Linked to the land

November 13, 2004

—THE most divisive myth about the Canadian wilderness is the notion of culture clash—the idea that there are two warring factions of forest users who will never be able to get along.

On one side of the stereotype, you’ll find a tobacco-spitting lumberjack riding a snowmobile with a sawed-off shotgun; on the other, a power bar-munching urbanite skiing along on brand-new Mountain Equipment Co-Op gear, clutching an Audubon guide to endangered squirrels.

Supposedly, the redneck and the yuppie have nothing in common. But the reality is each one wants to preserve the Canadian wilderness, both for people to work and play and for the welfare of animals, trees and the entire greenhouse gas-sucking ecosystem.

“There is a temptation to add a ‘holiness index’ to tools from the wilderness. A chainsaw in some quarters gets two points and a canoe paddle 100, and vice versa,” says James Raffan, the Guelph-born author and editor of more than 12 books about the Canadian wilderness, who’s in town tonight to host a boreal forest-awareness concert called True North Wild and Free.

Raffan, whose books include a biography of paddling legend Bill Mason, several meditations on canoeing and an investigative look at the Lake Timiskaming school-outing tragedy, is on a mission to make all Canadians—urban and rural, newly arrived and aboriginal—aware of their commonly shared bonds.

“Speaking personally, the people for whom I have the greatest respect and who know the most about the wilderness are not my canoe friends. They’re timber harvesters and people in the hunting and fishing community who have a deep and abiding respect for the land,” says the 49-year-old writer, activist and outdoor rec educator, speaking over the phone from Whitehorse.

“The fact of the matter is we all live in houses made out of timber from the boreal forest and we’ve learned butting heads is not productive … I argue the land is ever-present in all our lives, in advertising, music, everything. If you live in downtown Winnipeg or anywhere in Canada, you can’t avoid the ethos of the country, which is a nation of rivers and a nation of large, wide-open spaces to the north.”

Raffan’s latest print project is Rendezvous With the Wild: Canada’s Boreal Forest, a coffee-table book that documents an awareness campaign launched last year by the Canadian Parks and Wilderness Society.

In 2003, CPAWS took celebrities like Cathy Jones, David Suzuki and Justin Trudeau on a series of river trips through Canada’s boreal forest, the massive band of green stuff that stretches from Newfoundland to the Yukon. The plan was to make Canadians aware of how much the forest has shrunk as a result of human activity.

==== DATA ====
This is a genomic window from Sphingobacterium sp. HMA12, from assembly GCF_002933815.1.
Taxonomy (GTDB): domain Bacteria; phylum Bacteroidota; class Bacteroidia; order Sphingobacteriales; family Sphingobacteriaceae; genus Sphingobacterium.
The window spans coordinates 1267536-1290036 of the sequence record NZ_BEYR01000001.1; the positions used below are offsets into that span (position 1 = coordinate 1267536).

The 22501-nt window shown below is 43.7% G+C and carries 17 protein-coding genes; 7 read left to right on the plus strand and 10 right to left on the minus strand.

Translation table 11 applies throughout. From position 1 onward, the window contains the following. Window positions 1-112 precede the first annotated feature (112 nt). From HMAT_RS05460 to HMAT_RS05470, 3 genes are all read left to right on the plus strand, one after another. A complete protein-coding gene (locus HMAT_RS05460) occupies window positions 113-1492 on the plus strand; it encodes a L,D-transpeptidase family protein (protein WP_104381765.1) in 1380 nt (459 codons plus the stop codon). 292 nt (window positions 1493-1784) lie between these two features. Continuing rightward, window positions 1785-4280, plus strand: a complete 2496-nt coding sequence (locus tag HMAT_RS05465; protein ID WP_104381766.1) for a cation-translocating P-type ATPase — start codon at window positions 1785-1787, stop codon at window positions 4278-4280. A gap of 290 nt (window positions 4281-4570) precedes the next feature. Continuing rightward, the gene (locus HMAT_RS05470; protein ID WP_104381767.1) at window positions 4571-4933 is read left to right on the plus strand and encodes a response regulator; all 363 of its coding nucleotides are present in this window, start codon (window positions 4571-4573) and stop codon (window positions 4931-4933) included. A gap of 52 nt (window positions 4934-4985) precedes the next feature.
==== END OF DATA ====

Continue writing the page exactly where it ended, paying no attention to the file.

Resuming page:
The book, edited by Raffan, includes images from the river trips. Tonight’s concert, slated for the Winnipeg Art Gallery, is both a launch party and an attempt to extend the dialogue. Raffan will be joined by Winnipeg playwright/comic Ian Ross and musical storyteller Ted Longbottom.

Their short-term goal is to get ordinary people to think about the boreal forest. In the long term, CPAWS hopes to protect half of what’s left of the ecosystem in a series of new parks and preserves for all eternity.

In an era of hydro expansion, stronger worldwide demand for mineral resources and First Nations communities clamouring for more roads, that might sound like a pie-in-the-sky dream. But Raffan remains hopeful about the power of ordinary people to effect change.

“Governments do what governments do with the conscience of an erection. They have short-term mandates, but they eventually do what people want them to do,” he says.

“If I wasn’t hopeful, I wouldn’t be able to get up in the morning. But there are bigger forces at work here. You can’t live your life in this country without some kind of link to the land.”

When the book tour winds up, Raffan will start to work on a historical biography of Sir George Simpson, a Hudson Bay Company boss during the 1800s. His research will involve hundreds of hours at the HBC archives in Winnipeg.

“I always seem to find myself drawn back to Winnipeg,” he says, noting his time here to research his Mason bio and the Lake Timiskaming tragedy, which involved a franchise of St. John’s Cathedral Boys’ School. “It’s the canoe capital of Canada, in a lot of ways.”

JAMES RAFFAN: A selected bibliography

Deep Waters: Courage, Character and the Lake Timiskaming Canoeing Tragedy. HarperCollins, 2002.

Tumblehome: Meditations and Lore from a Canoeist’s Life. HarperCollins, 2001.

Bark, Skin, & Cedar: Exploring the Canoe in Canadian Experience. HarperCollins, 1999.

z Fire in the Bones: Bill Mason and the Canadian Canoeing Tradition. HarperCollins, 1996.

Wild Waters: Exploring North America’s Wilderness Rivers. Firefly, 1996.

Canexus: The Canoe in Canadian Culture. Betelgeuse, 1988.

Summer North of Sixty: By Paddle and Portage Across the Barren Lands. Key Porter, 1990.

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